September 24, 2012

MOVIES: Keep the Lights On (Ira Sachs, 2012)

Every year, there's a movie or two that escapes from the gay film festival circuit to get a limited release in the art-house circuit. Occasionally, these movies are worth seeing; last year's Weekend, for instance, was marvelous, and you should seek it out if you haven't seen it.

But more often, those escaped films are like this year's example, Keep the Lights On, which has very little to say and can't find an interesting way to say it. If you are surprised to learn that addiction is an awful thing, or that it is difficult to maintain a meaningful romantic relationship with a crackhead, you may find the movie more insightful than I did; if none of that comes as news to you, you're in for a long 100 minutes.

Thure Lindhardt gives the closest thing the movie has to a decent performance as Erik, a documentary filmmaker (we get no idea how he actually supports himself) who falls for handsome young lawyer Paul (Zachary Booth). It's clear from the beginning of the relationship that Paul's drug use and drinking are going to be an issue, but as Paul spirals deeper into addiction, with repeated visits to rehab clinics that he never takes very seriously, Erik can't bring himself cut his losses and ditch the guy.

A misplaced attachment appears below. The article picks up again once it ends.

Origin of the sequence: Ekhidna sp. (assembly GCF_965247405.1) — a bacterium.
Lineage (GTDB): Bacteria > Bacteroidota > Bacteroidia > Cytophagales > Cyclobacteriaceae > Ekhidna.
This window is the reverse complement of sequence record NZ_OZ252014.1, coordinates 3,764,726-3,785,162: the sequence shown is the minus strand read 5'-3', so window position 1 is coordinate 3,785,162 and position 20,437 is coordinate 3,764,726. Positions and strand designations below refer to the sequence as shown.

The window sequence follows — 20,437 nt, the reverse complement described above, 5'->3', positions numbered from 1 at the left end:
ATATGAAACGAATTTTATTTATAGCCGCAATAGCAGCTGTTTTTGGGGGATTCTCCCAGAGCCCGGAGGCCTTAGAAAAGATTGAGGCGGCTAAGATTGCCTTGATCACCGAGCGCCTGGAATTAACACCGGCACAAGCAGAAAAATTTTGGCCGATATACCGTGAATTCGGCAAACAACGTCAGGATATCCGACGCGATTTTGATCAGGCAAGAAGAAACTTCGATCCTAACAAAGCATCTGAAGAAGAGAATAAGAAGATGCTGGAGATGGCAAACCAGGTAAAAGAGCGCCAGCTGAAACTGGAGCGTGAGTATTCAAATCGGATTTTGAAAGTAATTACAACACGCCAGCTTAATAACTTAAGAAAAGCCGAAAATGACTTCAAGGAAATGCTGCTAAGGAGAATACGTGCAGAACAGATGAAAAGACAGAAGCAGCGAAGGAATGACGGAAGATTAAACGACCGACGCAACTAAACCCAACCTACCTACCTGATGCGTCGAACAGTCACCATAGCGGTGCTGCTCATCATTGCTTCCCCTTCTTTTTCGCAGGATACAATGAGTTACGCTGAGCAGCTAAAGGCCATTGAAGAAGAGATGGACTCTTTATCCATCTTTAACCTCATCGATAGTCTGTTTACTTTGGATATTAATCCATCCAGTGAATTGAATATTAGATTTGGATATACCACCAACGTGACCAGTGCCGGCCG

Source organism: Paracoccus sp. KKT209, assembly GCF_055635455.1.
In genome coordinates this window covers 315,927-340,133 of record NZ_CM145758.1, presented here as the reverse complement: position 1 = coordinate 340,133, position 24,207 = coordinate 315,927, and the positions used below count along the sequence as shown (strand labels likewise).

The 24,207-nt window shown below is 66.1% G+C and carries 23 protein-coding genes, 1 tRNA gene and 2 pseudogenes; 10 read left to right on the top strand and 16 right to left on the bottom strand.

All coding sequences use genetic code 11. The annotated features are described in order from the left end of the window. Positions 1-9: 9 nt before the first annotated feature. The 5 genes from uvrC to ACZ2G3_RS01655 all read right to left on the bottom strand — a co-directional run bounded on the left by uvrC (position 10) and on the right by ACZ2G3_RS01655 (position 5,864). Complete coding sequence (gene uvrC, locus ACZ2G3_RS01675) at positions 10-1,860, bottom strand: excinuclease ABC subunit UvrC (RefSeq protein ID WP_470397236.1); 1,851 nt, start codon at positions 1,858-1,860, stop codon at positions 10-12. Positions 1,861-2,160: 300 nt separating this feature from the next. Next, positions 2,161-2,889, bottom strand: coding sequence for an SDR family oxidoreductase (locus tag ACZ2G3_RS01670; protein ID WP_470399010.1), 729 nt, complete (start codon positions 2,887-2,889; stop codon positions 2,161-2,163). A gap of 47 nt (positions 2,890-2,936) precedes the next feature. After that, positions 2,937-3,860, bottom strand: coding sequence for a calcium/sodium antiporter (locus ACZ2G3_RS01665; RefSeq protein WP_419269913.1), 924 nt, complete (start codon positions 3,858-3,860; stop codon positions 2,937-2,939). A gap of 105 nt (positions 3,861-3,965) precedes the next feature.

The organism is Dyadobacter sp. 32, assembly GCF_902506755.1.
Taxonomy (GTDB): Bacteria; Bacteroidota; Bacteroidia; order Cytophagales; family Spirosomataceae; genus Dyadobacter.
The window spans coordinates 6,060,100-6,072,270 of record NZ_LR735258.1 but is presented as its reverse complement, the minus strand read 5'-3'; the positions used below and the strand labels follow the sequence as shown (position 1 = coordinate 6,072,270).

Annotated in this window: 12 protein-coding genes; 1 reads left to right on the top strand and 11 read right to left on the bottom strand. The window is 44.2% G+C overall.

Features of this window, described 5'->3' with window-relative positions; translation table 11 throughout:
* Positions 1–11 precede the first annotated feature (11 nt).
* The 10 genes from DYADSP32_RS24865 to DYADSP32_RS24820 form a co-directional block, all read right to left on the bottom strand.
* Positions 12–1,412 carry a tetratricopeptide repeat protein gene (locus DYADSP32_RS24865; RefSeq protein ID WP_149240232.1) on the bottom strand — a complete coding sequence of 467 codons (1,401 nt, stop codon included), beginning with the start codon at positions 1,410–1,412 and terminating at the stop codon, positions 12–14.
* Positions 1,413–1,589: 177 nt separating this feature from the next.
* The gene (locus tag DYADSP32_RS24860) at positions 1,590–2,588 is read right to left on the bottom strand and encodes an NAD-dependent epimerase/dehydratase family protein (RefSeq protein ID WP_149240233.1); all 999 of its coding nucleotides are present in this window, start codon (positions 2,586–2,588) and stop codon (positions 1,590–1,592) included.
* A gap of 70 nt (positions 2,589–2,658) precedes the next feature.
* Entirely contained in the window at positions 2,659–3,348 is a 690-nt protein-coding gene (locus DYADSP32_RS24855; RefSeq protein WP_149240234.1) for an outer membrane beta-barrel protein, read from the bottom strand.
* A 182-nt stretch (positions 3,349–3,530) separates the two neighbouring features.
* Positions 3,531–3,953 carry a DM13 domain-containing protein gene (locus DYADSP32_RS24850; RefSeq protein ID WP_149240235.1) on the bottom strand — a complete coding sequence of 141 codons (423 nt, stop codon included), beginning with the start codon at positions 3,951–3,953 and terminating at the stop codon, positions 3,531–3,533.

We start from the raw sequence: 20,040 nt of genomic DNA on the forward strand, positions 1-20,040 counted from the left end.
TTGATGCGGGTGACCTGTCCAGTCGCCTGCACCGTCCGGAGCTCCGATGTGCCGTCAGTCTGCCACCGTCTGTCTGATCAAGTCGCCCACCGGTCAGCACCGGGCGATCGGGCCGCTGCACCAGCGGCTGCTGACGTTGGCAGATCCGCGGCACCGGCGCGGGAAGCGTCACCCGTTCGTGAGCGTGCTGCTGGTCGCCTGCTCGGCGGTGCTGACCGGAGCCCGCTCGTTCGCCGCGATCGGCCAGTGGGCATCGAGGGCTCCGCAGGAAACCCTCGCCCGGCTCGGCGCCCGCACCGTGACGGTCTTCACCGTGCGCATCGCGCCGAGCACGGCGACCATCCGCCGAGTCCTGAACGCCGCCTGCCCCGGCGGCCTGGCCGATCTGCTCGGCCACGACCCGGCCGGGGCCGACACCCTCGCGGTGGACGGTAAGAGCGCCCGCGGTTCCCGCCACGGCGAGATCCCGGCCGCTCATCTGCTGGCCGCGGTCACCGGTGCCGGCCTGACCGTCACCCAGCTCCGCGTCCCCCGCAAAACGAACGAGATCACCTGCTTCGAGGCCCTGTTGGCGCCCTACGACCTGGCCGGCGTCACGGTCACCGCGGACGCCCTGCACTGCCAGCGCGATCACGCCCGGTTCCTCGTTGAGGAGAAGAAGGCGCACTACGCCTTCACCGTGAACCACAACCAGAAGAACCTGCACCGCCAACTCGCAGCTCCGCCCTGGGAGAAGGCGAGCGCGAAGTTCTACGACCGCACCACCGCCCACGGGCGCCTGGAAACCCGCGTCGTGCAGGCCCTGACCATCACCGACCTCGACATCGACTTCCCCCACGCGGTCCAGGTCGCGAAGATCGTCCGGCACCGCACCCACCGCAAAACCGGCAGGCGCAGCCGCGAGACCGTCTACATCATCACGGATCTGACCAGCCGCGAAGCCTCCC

I mean, sure, addiction is a disease and addicts are not entirely responsible for their behavior, but still, those around them aren't responsible for it, either, and it's neither kind nor realistic to expect them to put their own lives on hold waiting for the addict to find the strength he needs to get better.

So what we're left with is a story about a guy who's sick and shows no interest in even trying to get better, and a guy who's perfectly willing to martyr himself and ruin his own life because of someone else's illness, which means that we've got no one sympathetic enough to care about. I don't necessarily need to like the protagonist of a movie, but unlikable, stupid, and naively self-sacrificing is more than I can put up with.

Don't bother. Just go to Netflix and stream Weekend instead.

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